Swedish/German retro heavy rock lords LUCIFER are soon releasing their third studio album entitled “Lucifer III” via Century Media Records. In recent years, the band has been embraced by metalheads and rockers alike due to their unique 70s image and sound. As with their 2018’s sophomore “Lucifer II,” the songs were written by the now-married couple Johanna and Nicke Platow Andersson, while Linus Björklund and Martin Nordin made their studio debut after joining the band for the previous tour. Since former bass player Alexander Mayr was forced to leave the band due to health problems last year, Nicke himself recorded the bass tracks, while newcomer Harald Göthblad will join them on the road. You can check our recent interview with Johanna and Nicke here.
“Lucifer III” kicks off with “Ghosts,” a catchy track that summarizes the essence of the band: plenty of proto-metal/hard rock vibes, old-school guitar riffing with some doom elements and, of course, the haunting voice of Johanna, one of my favorite female vocalist these days. She displays such a wide vocal range so effortlessly and puts so much feeling in her performance that it’s hard to ignore. “Midnight Phantom” is one of the songs that has grown on me with every listen. At first, I felt it was a bit watered down for LUCIFER‘s standards but after checking out the cool music video and listening to it a dozen times it has become a personal favorite with its playful melodies and subtle arrangements. A great start.
“Leather Demon” is another horror-inspired track with darker tones that takes us back to the doomier sound of their debut album. Johanna shines once more with a soulful, classy performance and proves that heavy rock female singers don’t need to growl or squeak in order to stand out from the crowd. “Lucifer” is a fast-paced, fun and almost danceable song that reminds me of URIAH HEEP’s classics. An instant hit, and it is definitely meant to become an anthem and a stapler for their live shows. To keep things moving, we have “Pacific Blues,” a well-crafted tune that adds variety to the album with its dynamic guitars and sing-along melodies that will stick in your head from the first listen.
“Coffin Fever” is a bit slower and includes some fine stoner riffing and doomy vocals à la BLACK SABBATH, but also features a refreshing upbeat middle section where I dare you not to bang your head to. “Flanked by Snakes” is arguably the most cheerful track on the album, showcasing playful guitar work by Linus and Martin. But my absolute favorite is “Stay Stray,” with its irresistible beat by Nicke, infectious guitar riffs and Johanna’s charming, melodic vocals and rebellious lyrics. After reaching this climax, the moody and beautiful “Cemetery Eyes” helps to calm things down, ending the party with a mellow feeling. Pay special attention to the fantastic guitars solos towards the final section, which brings to mind the ending of LYNYRD SKYNYRD’s “Free Bird.”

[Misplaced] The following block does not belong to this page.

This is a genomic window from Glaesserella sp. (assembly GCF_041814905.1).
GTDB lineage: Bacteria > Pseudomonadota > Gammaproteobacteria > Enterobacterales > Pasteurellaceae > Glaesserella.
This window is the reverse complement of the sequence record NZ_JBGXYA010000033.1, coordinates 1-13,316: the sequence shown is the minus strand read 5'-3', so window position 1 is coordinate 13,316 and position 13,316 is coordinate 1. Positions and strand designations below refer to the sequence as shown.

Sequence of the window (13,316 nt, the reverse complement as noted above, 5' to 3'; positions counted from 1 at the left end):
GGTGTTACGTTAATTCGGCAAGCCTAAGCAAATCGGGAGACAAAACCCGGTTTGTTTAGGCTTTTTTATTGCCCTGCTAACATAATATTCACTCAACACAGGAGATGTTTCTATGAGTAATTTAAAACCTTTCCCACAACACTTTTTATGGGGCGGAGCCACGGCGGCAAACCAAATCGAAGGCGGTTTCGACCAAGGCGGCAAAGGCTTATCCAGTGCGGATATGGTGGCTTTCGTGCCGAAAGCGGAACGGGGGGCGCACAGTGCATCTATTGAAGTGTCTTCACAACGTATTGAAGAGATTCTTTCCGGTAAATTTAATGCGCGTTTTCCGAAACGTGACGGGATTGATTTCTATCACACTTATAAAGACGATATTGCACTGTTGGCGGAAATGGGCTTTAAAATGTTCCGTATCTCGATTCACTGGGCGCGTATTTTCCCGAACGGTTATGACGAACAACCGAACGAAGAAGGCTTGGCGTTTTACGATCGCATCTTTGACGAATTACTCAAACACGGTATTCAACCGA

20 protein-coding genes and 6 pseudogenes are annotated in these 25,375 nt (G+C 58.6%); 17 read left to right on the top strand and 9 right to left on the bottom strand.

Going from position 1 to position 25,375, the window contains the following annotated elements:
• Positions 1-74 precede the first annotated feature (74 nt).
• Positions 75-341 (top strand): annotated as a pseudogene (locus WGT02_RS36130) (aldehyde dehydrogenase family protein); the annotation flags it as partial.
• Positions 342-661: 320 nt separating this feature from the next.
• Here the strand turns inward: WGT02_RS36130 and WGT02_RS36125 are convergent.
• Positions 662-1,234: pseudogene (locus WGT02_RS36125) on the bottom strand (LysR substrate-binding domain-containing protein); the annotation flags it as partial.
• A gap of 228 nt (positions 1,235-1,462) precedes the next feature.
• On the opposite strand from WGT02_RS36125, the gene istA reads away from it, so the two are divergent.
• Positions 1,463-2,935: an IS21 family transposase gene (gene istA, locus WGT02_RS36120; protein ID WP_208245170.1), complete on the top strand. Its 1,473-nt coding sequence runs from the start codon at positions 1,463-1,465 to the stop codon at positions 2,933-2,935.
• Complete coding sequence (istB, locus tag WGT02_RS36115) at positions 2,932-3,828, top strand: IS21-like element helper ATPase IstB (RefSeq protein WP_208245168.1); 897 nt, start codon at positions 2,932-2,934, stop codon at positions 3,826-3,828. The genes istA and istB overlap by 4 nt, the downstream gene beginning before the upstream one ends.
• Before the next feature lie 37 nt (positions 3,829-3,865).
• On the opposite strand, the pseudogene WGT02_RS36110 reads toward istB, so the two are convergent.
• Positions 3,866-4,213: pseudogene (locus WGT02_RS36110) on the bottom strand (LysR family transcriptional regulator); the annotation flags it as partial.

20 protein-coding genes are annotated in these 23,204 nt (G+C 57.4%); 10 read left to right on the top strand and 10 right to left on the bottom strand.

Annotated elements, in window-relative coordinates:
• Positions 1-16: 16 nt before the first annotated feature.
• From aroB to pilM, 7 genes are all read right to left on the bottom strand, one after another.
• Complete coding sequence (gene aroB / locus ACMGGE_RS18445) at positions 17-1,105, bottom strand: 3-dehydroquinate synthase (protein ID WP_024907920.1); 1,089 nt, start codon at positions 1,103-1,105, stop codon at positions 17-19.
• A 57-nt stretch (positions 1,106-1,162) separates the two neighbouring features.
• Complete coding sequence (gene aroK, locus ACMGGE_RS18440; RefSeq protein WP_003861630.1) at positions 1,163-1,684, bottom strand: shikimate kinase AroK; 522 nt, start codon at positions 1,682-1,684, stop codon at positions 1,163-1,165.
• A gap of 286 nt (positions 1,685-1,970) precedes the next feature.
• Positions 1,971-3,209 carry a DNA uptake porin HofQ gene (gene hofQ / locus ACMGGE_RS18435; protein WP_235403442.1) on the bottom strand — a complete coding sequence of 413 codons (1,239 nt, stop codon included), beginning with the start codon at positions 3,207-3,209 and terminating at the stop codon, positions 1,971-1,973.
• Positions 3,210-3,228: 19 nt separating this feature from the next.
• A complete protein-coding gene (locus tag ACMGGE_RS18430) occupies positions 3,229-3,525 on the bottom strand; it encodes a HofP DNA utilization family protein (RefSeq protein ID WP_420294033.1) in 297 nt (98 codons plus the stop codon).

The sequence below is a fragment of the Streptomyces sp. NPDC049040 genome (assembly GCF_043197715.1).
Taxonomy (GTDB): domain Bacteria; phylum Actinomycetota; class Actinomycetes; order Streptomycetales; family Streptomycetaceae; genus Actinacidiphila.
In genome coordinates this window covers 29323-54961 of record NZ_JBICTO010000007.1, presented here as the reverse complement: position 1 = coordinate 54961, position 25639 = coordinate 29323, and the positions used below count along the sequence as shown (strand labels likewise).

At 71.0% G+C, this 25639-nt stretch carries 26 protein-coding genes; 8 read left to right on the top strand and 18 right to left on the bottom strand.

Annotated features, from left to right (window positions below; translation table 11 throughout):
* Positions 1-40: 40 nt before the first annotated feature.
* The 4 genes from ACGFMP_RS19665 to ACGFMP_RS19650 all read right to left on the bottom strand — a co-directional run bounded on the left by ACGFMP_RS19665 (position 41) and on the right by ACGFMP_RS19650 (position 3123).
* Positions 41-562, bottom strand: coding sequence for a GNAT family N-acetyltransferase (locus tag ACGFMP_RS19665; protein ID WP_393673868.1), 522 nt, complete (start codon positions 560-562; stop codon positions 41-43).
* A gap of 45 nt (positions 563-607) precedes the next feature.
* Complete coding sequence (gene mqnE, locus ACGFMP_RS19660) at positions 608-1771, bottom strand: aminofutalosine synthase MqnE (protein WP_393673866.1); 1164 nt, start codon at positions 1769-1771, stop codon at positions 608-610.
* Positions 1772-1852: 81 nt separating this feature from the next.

In conclusion, the third installment in the LUCIFER saga is everything the fans could hope for: a fine collection of horror-inspired tracks with plenty of 70s rock vibes, flawless songwriting, and great production, not too polished but at the same time very accessible and pleasant to the ear. The evolution of the band’s sound shows a natural continuation of the style developed in “Lucifer II,” with more feel-good moments than downers. The topics are darker this time though, as if they knew the world was approaching the current global crisis. Let’s hope this situation is just temporary and that we get to see them on the road sooner than later to witness these wonderful black magic spells by the Princess of Darkness and Co.
Written by David Araneda
- Midnight Phantom
- Leather Demon
- Pacific Blues
- Coffin Fever
- Flanked by Snakes
- Stay Stray
- Cemetery Eyes
Johanna Platow Andersson – Vocals
Nicke Platow Andersson – Drums, Bass (studio)
Linus Björklund – Guitar
Martin Nordin – Guitar
Harald Göthblad – Bass (live)
Century Media Records
Interview Phantom Elite – “It’s always good to share that feeling that none of us is alone in hard times”